Most Jewish communities in Europe – with some notable exceptions like Paris, London or Berlin – feel like a village. Chances are extremely high that you went to the same Jewish kindergarden, Jewish school or Jewish youth group as any other young Jewish person in your community. Sure, some people were lucky enough to fall for someone from their own community, or perhaps the neighboring community. And sometimes, people moved to town. I will never forget the excitement when one day there was a new kid from Germany in our youth group. But for most of us – if it was important to us – it was just obvious from the start: If you want to date Jewish, you don’t date local: You date European (and Israeli).

Jewish organizations, more or less consciously, help this along by offering a broad range of international conferences, parties and seminars. These activities are international in nature mostly because of the small size of many Jewish communities. They tackle all kinds of topics relevant to young Jews in Europe, but if you put lots of young Jews together, friendships (definitely) and love (sometimes) results. That is a welcome side effect (or explicit aim, depending on the event). I myself, for example, met my Swedish fiancé at Matara, a program for Jewish educators at Limmud UK, and the majority of my best Jewish friends are not from Switzerland. I know for a fact that generations of international Jewish couples met at my organization’s annual Summer University, which has been bringing together 300 to 500 young Jews from all over Europe for a week of fun and learning for over 30 years now.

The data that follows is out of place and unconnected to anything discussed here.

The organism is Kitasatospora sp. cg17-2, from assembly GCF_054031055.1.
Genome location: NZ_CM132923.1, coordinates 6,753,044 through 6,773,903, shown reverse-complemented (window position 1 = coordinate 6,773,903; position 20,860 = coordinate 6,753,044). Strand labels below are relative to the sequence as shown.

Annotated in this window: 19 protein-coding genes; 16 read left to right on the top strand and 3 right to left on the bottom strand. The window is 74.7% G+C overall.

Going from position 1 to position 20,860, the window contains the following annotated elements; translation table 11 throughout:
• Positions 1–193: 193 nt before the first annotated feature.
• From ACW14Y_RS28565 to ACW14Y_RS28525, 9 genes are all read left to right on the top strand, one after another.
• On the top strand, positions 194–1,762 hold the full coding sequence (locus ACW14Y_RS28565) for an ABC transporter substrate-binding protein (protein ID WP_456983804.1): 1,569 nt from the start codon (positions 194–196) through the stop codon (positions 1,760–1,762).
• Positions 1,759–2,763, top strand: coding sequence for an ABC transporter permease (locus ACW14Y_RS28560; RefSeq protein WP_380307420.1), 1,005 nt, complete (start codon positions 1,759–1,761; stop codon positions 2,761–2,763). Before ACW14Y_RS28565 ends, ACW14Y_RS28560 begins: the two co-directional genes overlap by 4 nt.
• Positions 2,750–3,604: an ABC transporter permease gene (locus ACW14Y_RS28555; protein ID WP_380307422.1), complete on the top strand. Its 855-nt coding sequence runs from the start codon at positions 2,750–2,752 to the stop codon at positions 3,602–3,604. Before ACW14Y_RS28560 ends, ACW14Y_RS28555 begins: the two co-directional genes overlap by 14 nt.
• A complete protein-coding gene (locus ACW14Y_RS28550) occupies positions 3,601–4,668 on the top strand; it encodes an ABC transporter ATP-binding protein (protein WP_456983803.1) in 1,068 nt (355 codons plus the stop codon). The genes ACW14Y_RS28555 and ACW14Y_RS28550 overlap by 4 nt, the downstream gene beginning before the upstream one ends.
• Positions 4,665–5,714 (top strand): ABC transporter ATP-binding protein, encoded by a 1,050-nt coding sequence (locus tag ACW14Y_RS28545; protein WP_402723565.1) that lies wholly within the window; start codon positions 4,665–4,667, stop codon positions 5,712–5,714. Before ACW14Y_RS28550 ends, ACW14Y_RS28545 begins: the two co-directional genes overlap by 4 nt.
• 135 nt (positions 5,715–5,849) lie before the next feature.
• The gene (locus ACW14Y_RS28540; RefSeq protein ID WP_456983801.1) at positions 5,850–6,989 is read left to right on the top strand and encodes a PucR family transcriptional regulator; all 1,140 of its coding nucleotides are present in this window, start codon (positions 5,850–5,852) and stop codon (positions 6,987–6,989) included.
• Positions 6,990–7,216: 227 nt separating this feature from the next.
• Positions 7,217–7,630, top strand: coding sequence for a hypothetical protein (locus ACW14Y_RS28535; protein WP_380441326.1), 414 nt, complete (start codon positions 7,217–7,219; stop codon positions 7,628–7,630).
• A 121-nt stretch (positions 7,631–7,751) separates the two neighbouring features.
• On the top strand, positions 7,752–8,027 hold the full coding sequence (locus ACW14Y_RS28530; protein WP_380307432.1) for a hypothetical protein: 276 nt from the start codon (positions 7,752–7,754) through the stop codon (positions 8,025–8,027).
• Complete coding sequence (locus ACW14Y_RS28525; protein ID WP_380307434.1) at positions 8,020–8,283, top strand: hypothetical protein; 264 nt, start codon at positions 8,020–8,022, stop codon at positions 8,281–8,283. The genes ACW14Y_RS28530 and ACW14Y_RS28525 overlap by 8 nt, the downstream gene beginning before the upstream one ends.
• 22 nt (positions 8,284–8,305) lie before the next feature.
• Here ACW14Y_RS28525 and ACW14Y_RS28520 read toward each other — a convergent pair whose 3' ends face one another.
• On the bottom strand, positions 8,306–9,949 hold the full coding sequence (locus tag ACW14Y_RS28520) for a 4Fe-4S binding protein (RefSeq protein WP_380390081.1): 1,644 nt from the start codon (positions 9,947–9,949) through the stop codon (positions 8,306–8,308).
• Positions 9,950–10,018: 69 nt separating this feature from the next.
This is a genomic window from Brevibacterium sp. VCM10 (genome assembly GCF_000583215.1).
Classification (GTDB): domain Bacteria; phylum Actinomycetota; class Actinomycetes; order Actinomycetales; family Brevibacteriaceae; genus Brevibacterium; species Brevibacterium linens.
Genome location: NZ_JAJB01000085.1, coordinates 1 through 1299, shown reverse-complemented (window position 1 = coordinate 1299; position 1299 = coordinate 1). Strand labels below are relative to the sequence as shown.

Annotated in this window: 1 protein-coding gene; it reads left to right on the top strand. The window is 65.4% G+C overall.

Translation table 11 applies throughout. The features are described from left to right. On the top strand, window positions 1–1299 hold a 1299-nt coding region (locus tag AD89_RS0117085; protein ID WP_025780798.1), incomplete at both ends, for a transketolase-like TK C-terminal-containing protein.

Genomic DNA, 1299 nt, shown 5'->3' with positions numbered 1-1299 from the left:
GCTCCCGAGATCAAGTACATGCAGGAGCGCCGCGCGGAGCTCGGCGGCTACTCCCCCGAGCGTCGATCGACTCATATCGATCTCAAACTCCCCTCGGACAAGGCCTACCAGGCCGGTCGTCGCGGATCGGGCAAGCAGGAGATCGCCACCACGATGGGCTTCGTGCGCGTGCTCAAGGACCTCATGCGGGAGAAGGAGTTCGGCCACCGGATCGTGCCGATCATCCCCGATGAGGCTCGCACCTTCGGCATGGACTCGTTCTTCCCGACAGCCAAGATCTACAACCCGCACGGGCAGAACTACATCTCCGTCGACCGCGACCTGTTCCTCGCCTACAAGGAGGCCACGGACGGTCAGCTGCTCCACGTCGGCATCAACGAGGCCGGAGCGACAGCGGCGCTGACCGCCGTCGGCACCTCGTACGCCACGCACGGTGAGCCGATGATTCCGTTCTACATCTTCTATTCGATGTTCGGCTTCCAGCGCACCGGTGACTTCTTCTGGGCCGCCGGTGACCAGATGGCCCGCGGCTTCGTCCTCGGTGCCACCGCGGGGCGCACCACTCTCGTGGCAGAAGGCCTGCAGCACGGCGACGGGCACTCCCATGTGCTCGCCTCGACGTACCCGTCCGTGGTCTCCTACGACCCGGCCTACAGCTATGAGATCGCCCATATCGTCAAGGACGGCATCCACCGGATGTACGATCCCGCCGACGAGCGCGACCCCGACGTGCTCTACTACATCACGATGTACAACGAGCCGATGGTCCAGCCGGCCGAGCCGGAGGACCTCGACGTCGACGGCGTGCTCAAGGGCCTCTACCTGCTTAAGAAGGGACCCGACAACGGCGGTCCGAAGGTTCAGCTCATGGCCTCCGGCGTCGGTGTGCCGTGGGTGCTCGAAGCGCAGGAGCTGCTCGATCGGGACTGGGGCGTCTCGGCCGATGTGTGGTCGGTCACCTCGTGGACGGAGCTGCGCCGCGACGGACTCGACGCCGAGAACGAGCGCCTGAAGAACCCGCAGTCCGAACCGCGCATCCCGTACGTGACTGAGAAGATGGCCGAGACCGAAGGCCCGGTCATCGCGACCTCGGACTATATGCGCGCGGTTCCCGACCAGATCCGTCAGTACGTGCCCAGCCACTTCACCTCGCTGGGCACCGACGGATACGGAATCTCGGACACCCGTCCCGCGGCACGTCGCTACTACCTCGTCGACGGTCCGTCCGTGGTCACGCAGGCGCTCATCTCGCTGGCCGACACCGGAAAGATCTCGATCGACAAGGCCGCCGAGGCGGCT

The EU, Erasmus and EasyJet play their roles as well. Young Europeans are on the move across Europe. We are the so-called “Erasmus Generation”, which refers to the EU-wide study abroad program that has helped millions of young Europeans spend a semester or two in a different European country. This program, since its inception in 1987, has had consequences such as an estimated 1 million children born to “Erasmus couples”. Furthermore, the free movement of workers is a fundamental right guaranteed by the European Union for EU citizens, which means: As an EU citizen, you can look for a job and move anywhere you fancy – or love – within Europe. In addition, the boom in low-cost airlines offering at times insanely cheap airfares within Europe has made it quite possible to see your partner every other weekend, or even more frequently.

So to sum up: Dating long-distance isn’t littered with as many obstacles as it used to be. Us being the plugged-in Erasmus and EasyJet generation makes this all actually possible, and not that crazy – Although, to be crystal clear: Long-distance relationships are hard and connected with strain and heartache. Obviously nobody prefers it over dating locally, but if you hang out at a lot of international Jewish events or you’re looking to date Jews in Europe, it is so often part of the package.

In part two, I will be talking to my friends about their take on international Jewish dating. So stay tuned, and keep an eye on “Voices from Europe”!

 Jane Braden-Golay guest edits “Voices from Europe” for Jewcy this month. When she is not busy wading through cheesy pictures to illustrate this article, she is the president of the European Union of Jewish Students in Brussels, Belgium. Follow her on Twitter @JaneBradenGolay.

 (Image: Nengloveyou/Shutterstock)